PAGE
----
Presentation on theme: "1 COUNSEL’S FEES AFTER APRIL 2013 ANDREW RITCHIE QC 9 Gough Square LONDON."— Presentation transcript:
1 COUNSEL’S FEES AFTER APRIL 2013 ANDREW RITCHIE QC 9 Gough Square LONDON
2 Before 2003 In PI cases in claimant work: Solicitors were paid by the hour The courts supervised solicitors fees at detailed assessment Solicitors hourly rates were set by the courts annually Barristers were paid as a disbursement Barristers fees were negotiated with the solicitor who had a duty to keep them down for client’s benefit
3 Before 2003 – The disbursement basis If a solicitor wanted to instruct counsel to advise or plead he could do so The choice was cost neutral The solicitor was paid to instruct counsel (if the claim was won) Counsel was paid by the losing Defendant Or counsel was paid nothing if the case was lost (no win no fee) This allowed injured claimants full access to the specialist personal injury Bar
4 Commoditisation Commoditisation is a business principle It involves paying the same fixed fee for every PI case in a category even though the work involved is different
5 The Vital Rule of commoditisation to maintain access to justice to ensure victims can still bring their claims the commoditised price must be the average for the category of cases Mid way along the Bell Curve:
6 Failure to follow the Vital Rule If the commoditised price is too high The insurers pay too much for the claims in the category Claimant lawyers get rich Society suffers due to excess insurance costs
7 Failure to follow the Vital Rule If the commoditised price is too low: Claimant lawyers cannot make money on the claims in that category when they do a proper job So they do a lot less work - a cheap job – a bad job Or they refuse to do the claims at all Access to justice is blocked or damaged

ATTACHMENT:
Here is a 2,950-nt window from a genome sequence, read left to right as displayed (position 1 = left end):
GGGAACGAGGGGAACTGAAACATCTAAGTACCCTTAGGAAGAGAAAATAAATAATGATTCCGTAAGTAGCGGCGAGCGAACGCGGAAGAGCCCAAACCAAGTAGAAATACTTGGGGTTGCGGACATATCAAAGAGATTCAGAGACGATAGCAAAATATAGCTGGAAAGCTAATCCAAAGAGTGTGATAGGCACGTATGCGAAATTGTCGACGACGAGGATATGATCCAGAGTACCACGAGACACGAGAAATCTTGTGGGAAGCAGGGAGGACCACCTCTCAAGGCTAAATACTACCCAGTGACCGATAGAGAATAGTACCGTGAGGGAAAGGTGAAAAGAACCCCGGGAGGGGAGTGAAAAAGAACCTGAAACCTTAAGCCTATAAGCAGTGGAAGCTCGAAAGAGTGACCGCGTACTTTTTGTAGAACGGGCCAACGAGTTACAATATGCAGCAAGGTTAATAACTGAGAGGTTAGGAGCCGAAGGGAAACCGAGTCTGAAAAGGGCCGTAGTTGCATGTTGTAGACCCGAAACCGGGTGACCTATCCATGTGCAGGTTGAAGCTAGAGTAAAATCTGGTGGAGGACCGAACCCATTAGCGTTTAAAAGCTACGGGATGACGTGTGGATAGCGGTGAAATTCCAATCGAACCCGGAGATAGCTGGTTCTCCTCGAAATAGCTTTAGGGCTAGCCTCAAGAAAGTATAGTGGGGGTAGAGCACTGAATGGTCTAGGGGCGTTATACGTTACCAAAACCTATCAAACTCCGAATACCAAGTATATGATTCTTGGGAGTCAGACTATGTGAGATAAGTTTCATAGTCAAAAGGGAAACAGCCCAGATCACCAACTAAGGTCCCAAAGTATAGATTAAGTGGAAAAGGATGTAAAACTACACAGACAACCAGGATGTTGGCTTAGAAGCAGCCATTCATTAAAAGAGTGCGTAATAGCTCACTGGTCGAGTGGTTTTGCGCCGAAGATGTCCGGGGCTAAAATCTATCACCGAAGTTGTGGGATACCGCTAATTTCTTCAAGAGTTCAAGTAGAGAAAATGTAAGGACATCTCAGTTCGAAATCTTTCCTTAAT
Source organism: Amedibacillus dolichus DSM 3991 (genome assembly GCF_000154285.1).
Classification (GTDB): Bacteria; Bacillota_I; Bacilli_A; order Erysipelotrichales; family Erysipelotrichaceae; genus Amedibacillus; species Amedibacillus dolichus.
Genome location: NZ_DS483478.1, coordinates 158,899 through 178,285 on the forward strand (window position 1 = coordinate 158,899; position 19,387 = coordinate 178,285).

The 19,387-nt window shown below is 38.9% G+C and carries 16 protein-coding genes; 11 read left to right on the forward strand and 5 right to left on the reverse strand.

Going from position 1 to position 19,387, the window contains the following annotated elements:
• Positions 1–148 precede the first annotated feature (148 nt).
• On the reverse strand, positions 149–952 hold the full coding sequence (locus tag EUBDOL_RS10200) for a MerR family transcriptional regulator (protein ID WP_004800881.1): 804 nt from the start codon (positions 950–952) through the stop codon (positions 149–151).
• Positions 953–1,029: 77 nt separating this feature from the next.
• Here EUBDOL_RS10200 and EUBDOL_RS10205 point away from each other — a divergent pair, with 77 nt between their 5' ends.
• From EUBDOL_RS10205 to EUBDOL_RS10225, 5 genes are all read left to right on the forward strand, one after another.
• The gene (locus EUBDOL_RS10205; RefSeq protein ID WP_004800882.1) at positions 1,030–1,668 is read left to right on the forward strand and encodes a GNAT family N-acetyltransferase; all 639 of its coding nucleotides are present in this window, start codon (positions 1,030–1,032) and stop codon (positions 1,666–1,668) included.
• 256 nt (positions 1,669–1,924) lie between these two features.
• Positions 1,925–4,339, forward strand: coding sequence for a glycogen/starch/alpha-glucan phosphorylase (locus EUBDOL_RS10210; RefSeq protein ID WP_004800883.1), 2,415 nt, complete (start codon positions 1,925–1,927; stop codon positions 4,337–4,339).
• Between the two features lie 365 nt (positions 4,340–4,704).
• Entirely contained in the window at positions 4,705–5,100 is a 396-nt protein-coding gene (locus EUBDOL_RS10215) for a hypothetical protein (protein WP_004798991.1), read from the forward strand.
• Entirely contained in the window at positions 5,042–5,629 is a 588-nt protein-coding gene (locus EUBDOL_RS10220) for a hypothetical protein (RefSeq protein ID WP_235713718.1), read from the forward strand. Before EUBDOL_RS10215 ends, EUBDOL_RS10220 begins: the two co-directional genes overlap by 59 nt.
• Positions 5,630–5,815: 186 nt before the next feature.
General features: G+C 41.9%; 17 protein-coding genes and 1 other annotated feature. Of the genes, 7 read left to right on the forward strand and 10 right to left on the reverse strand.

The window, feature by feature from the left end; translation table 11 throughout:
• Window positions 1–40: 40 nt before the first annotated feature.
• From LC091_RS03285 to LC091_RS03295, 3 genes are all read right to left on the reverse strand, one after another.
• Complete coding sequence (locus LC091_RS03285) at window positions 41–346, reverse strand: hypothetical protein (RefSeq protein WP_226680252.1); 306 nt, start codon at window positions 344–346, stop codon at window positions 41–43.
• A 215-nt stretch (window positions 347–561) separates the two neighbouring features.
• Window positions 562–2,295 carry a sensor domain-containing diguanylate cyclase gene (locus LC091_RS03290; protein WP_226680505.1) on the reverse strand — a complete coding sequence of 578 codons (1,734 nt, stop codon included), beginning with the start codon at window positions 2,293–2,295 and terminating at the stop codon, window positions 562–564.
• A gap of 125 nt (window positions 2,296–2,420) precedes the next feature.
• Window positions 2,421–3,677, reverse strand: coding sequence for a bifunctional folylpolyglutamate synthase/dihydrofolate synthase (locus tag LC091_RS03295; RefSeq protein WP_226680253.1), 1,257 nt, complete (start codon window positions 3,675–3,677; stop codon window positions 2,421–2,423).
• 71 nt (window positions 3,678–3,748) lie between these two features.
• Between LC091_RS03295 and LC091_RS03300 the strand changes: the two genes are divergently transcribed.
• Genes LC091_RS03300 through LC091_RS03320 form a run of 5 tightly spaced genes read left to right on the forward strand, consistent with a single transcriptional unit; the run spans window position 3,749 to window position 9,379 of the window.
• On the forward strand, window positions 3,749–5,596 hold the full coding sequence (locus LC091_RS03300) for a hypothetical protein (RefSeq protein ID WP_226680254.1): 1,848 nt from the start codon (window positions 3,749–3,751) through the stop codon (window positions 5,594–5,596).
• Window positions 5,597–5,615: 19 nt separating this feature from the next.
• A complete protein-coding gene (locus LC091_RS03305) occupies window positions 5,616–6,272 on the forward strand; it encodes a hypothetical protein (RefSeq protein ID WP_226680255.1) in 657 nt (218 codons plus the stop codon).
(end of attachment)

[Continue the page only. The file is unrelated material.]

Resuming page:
8 Benefits to Insurers of commoditisation The benefits for the insurers (D) are:  complete certainty about the C’s costs  insurers can behave as badly as they like (deny everything, object to everything, refuse interims, fail to give disclosure) and there are no adverse costs consequences to them -the C’s costs are fixed -Only the claimants lawyers suffer – so insurers have the whip hand
9 Commoditisation: the effects on Claimant lawyers work Fee certainty promotes certainty in planning for accommodation, staff, salaries Fixed fees means taking the rough with the smooth Solicitors are paid the same price for a whole range of different cases Solicitors make profit on one case (low level of work needed) Solicitors lose money on the next (high level of work needed) Obviously this will promote cherry picking the easy cases
10 Commoditisation: The effects on C’s solicitor’s behaviour Fixed fees put commercial pressure on solicitors to: Set a maximum number of staff hours which can be spent on each case Keep expenses down to the minimum Instructing counsel costs money D will not pay for counsel even if D loses Therefore commoditisation stops solicitors instructing counsel
11 Commoditisation of counsel’s fees To maintain access for victims to advice from barristers The MoJ merely need to commoditise counsel’s fees Which means fixing the fees for each category of case If counsel is instructed then low fixed fees are paid by the losing D MoJ refuse to consider this or even to comment on it Why?
12 Effects on injured victims: Anyone with a difficult case in the category: Will either be refused legal help Or will have the case run by low qualified, inexperienced, para legals Will not have advice from counsel Will probably recover damages (if they win) below the level to which they are entitled in law